In late winter, anticyclonic circulation accompanies anomalous southwesterlies, leading to surface warming due to warm advection over southeastern Siberia. Surface warming alters local snow conditions, leading to an earlier start of the fire season, and is thus a preferable condition for strong fire activity. However, as shown in Fig. 2, despite notable positive temperature anomalies, southeastern Siberia has a subzero climatological temperature in late winter (Fig. 2, A and B). In addition, climatological snow cover exceeds 50% in this region, which suppresses winter fire activity (Fig. 3A). Although this region experiences notable positive temperature anomalies from February onward, February snow variability is not sensitive to temperature anomalies because the climatological temperature is too low to induce snowmelt (fig. S2). In contrast, we found a significant negative relationship between March to April snow cover and total annual fire activity, as positive temperature anomalies related to a positive AO in February and March drive early snowmelt in March and April with a time lag of 1 to 2 months (Fig. 3, B and C, and fig. S6) (18, 19). This is consistent with results from a snow water equivalent dataset (fig. S7). Accumulated positive temperature anomalies in late winter lead to earlier melting in snow cover’s seasonal evolution. Once snow cover is reduced, a positive snow-albedo feedback accelerates surface warming and snowmelt (fig. S8). Thus, significant negative snowmelt is observed in March and April as a result (Fig. 3, B and C). Earlier snowmelt leads to faster exposure of the ground surface and litter, which, in turn, allows favorable conditions for fire spreading because this region consists mostly of larch (Larix gmelinii) forests with a high amount of litter that can act as fire fuel (22). This seasonal response of snow cover may explain the lagged relationship between fire activity, which has its maximum in April and May, and late winter atmospheric circulation anomalies.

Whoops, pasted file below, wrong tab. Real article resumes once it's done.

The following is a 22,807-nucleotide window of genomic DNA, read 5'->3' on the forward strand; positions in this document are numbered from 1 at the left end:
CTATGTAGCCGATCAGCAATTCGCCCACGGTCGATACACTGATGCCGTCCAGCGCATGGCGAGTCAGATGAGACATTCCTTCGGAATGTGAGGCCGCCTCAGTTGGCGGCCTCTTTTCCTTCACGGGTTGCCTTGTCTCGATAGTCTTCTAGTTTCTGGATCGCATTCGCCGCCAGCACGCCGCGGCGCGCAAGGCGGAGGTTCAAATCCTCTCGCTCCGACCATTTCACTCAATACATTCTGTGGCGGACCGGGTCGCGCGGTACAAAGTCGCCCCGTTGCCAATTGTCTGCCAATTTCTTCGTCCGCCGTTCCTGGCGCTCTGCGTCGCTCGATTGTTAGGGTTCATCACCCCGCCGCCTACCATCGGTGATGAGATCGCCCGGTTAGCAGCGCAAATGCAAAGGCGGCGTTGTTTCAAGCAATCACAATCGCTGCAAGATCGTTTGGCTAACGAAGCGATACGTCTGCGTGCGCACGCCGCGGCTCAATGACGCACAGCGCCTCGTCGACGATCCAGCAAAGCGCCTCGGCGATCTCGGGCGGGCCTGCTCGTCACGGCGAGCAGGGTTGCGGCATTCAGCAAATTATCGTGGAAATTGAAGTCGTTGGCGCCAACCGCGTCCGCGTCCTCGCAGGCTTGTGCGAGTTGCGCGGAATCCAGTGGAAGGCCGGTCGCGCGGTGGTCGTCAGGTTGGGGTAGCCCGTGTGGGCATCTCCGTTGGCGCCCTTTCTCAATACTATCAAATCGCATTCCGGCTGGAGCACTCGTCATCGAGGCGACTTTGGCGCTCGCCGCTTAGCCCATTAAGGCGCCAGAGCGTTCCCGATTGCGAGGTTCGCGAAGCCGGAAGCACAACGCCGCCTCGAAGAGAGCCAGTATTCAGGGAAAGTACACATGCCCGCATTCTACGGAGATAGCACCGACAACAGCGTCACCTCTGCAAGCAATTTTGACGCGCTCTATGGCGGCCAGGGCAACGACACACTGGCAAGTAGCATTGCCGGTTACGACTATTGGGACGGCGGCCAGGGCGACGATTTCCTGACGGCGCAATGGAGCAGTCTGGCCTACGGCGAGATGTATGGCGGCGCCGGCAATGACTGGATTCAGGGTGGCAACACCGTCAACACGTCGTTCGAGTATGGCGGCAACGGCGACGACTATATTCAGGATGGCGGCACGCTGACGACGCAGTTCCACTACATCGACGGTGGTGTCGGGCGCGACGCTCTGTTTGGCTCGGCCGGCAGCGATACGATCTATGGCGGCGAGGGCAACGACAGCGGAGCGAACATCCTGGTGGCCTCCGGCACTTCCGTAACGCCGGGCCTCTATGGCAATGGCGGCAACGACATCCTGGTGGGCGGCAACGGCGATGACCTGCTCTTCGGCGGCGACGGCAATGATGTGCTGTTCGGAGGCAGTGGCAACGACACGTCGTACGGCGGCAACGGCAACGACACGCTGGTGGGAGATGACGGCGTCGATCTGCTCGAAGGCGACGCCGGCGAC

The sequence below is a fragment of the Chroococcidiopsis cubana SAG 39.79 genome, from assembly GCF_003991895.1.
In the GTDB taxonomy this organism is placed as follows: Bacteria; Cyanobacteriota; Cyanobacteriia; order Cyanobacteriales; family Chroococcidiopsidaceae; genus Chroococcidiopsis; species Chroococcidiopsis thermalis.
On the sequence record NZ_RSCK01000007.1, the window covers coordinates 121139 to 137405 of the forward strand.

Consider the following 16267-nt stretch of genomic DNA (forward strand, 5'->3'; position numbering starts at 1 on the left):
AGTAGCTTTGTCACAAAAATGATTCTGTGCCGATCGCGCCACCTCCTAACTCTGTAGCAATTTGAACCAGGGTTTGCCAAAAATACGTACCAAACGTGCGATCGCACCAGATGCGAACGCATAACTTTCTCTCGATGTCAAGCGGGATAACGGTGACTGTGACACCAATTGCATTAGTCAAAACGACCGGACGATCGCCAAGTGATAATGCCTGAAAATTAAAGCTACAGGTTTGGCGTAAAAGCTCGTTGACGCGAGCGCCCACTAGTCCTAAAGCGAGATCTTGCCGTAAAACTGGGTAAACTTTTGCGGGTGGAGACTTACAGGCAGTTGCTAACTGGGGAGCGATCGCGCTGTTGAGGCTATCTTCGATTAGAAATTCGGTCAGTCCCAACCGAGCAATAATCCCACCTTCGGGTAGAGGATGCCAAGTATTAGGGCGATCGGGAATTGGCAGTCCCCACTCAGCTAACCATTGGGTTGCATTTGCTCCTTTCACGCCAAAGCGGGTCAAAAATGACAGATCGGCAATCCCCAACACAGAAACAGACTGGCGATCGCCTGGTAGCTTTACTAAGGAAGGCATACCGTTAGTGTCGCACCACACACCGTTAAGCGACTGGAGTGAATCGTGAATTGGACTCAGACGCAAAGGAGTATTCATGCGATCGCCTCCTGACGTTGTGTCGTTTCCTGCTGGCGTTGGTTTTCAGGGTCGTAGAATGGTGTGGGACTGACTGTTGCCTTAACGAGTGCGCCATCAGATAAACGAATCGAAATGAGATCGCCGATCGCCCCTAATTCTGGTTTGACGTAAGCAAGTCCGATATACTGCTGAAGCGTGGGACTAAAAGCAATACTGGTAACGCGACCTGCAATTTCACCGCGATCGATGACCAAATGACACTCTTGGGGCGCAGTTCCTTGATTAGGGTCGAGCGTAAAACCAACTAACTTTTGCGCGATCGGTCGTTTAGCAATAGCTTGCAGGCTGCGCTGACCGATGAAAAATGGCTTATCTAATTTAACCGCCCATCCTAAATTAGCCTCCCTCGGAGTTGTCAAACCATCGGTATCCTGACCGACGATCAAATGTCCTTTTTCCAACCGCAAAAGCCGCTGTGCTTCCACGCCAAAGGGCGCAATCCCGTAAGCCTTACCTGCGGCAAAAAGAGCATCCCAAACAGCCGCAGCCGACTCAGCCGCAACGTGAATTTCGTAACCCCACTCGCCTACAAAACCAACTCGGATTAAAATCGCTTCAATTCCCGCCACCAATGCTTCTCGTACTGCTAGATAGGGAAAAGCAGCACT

Fire activity related to aridity